Pete Dolack
Eight People Own as Much as Half the World
Roger Harris
Too Many People in the World: Names Named
Steve Horn
Under Tillerson, Exxon Maintained Ties with Saudi Arabia, Despite Dismal Human Rights Record
John Berger
The Nature of Mass Demonstrations
Stephen Zielinski
It’s the End of the World as We Know It
David Swanson
Six Things We Should Do Better As Everything Gets Worse
Alci Rengifo
Trump Rex: Ancient Rome’s Shadow Over the Oval Office
Brian Cloughley
What Money Can Buy: the Quiet British-Israeli Scandal
Mel Gurtov
Donald Trump’s Lies And Team Trump’s Headaches
Kent Paterson
Mexico’s Great Winter of Discontent
Norman Solomon
Trump, the Democrats and the Logan Act
David Macaray
Attention, Feminists
Yves Engler
Demanding More From Our Media
James A Haught
Religious Madness in Ulster
Dean Baker
The Economics of the Affordable Care Act
Patrick Bond
Tripping Up Trumpism Through Global Boycott Divestment Sanctions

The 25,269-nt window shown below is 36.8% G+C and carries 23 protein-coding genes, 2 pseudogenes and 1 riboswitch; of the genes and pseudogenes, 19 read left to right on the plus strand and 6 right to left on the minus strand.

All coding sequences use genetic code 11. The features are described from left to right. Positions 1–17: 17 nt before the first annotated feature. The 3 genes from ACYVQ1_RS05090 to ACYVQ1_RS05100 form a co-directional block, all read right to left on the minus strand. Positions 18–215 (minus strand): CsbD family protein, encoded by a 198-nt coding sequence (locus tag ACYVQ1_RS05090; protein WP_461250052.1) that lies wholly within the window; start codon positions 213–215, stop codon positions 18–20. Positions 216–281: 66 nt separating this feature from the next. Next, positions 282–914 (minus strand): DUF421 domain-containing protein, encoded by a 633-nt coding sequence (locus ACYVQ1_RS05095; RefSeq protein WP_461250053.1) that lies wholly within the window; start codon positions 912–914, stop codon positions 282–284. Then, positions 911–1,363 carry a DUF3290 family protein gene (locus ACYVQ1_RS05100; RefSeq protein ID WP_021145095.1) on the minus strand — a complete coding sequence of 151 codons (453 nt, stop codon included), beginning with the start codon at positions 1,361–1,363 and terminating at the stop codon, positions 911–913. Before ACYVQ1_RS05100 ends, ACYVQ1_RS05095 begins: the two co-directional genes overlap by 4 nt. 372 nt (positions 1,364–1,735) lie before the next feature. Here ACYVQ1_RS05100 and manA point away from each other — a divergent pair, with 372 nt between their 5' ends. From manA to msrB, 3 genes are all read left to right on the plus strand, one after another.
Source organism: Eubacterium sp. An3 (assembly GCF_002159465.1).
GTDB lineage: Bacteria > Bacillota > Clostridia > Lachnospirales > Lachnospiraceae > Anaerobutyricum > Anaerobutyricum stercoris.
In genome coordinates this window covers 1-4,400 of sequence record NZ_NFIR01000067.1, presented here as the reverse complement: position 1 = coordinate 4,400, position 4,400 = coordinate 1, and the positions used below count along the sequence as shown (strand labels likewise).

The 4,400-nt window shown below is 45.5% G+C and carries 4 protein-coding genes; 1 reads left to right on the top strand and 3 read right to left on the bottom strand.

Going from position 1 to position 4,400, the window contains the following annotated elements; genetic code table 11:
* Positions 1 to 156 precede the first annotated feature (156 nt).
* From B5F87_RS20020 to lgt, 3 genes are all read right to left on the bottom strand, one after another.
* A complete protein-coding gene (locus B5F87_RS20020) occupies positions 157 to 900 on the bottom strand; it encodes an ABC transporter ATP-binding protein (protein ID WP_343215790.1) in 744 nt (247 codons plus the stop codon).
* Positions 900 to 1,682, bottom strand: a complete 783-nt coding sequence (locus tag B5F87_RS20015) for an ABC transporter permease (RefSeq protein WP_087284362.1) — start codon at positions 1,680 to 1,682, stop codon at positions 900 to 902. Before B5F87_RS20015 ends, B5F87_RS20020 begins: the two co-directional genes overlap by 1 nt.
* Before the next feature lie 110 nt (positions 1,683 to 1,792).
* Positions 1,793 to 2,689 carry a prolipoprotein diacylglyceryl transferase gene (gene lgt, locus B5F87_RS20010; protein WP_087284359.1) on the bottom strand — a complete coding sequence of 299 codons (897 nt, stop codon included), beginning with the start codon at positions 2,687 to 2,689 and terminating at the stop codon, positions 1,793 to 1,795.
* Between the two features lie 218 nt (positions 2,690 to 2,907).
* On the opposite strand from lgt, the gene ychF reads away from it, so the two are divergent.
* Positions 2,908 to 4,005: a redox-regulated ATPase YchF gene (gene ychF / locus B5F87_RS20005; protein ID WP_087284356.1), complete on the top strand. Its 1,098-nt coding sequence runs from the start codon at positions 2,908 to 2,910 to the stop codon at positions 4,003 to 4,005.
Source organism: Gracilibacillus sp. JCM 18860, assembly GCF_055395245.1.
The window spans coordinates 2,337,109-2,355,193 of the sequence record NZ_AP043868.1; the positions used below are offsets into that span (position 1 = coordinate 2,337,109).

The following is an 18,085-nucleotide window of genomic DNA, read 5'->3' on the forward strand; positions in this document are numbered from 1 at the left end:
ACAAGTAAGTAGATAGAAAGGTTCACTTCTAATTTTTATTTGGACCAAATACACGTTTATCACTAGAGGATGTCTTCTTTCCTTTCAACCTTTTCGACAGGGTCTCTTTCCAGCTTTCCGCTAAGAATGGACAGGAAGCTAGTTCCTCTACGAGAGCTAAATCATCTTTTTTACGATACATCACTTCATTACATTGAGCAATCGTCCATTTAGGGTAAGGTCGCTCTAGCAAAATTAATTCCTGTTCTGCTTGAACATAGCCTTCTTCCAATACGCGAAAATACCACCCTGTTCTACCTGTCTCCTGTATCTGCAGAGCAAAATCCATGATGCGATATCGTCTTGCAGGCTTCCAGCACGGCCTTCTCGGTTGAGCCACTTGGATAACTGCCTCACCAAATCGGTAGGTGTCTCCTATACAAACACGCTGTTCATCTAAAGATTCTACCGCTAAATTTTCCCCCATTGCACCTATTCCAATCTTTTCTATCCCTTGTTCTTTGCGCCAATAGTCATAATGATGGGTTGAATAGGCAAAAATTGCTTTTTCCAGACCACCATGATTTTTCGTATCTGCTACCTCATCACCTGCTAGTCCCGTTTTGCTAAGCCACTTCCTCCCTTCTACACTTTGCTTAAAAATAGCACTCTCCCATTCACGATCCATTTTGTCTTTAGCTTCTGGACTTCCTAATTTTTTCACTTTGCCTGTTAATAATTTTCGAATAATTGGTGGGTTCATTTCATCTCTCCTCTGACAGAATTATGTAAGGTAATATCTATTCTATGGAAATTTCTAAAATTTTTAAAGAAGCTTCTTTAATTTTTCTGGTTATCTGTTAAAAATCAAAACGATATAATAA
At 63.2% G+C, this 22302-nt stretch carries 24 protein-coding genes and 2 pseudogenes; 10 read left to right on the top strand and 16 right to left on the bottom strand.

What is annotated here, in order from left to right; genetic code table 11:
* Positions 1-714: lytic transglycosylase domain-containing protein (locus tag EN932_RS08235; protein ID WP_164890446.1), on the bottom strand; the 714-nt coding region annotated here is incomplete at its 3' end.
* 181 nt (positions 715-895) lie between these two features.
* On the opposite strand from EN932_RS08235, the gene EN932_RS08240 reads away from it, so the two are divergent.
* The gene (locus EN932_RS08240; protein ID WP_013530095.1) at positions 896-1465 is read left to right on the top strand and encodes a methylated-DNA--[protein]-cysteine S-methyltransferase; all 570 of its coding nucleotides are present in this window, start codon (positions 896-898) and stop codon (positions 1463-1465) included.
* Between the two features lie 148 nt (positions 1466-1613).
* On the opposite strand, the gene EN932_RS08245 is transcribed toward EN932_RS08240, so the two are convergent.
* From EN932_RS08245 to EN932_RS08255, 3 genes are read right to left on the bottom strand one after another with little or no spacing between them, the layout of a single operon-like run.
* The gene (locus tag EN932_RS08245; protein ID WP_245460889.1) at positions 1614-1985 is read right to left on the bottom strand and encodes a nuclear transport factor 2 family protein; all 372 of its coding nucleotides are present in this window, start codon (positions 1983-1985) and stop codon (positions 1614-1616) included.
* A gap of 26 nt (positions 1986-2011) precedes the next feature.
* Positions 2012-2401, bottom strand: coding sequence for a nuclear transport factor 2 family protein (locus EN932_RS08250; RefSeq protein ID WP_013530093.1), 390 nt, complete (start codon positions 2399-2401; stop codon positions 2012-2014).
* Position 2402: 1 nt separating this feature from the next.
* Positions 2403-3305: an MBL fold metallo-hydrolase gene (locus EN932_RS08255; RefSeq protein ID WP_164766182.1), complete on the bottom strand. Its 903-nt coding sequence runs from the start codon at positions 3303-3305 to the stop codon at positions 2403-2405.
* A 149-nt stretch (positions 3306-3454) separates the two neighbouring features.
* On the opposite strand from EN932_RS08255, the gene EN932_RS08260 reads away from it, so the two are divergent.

Robert Fisk
How a Trump Presidency Could Have Been Avoided
Robert Fantina
Trump: What Changes and What Remains the Same
David Rosen
Globalization vs. Empire: Can Trump Contain the Growing Split?
Elliot Sperber
Dystopia
Dan Bacher
New CA Carbon Trading Legislation Answers Big Oil’s Call to Continue Business As Usual
Wayne Clark
A Reset Button for Political America
Chris Welzenbach
“The Death Ship:” An Allegory for Today’s World
Uri Avnery
Being There
Peter Lee
The Deep State and the Sex Tape: Martin Luther King, J. Edgar Hoover, and Thurgood Marshall
Patrick Hiller
Guns Against Grizzlies at Schools or Peace Education as Resistance?
Randy Shields
The Devil’s Real Estate Dictionary
Ron Jacobs
Singing the Body Electric Across Time
Ann Garrison
Fifty-five Years After Lumumba’s Assassination, Congolese See No Relief
Christopher Brauchli
Swing Low Alabama
Dr. Juan Gómez-Quiñones
La Realidad: the Realities of Anti-Mexicanism
Jon Hochschartner
The Five Least Animal-Friendly Senate Democrats
Pauline Murphy
Fighting Fascism: the Irish at the Battle of Cordoba
Susan Block
#GoBonobos in 2017: Happy Year of the Cock!
Louis Proyect
Is Our Future That of “Sense8” or “Mr. Robot”?
Charles R. Larson
Review: Robert Coover’s “Huck out West”
David Yearsley
Manchester-by-the-Sea and the Present Catastrophe
FacebookTwitterGoogle+RedditEmail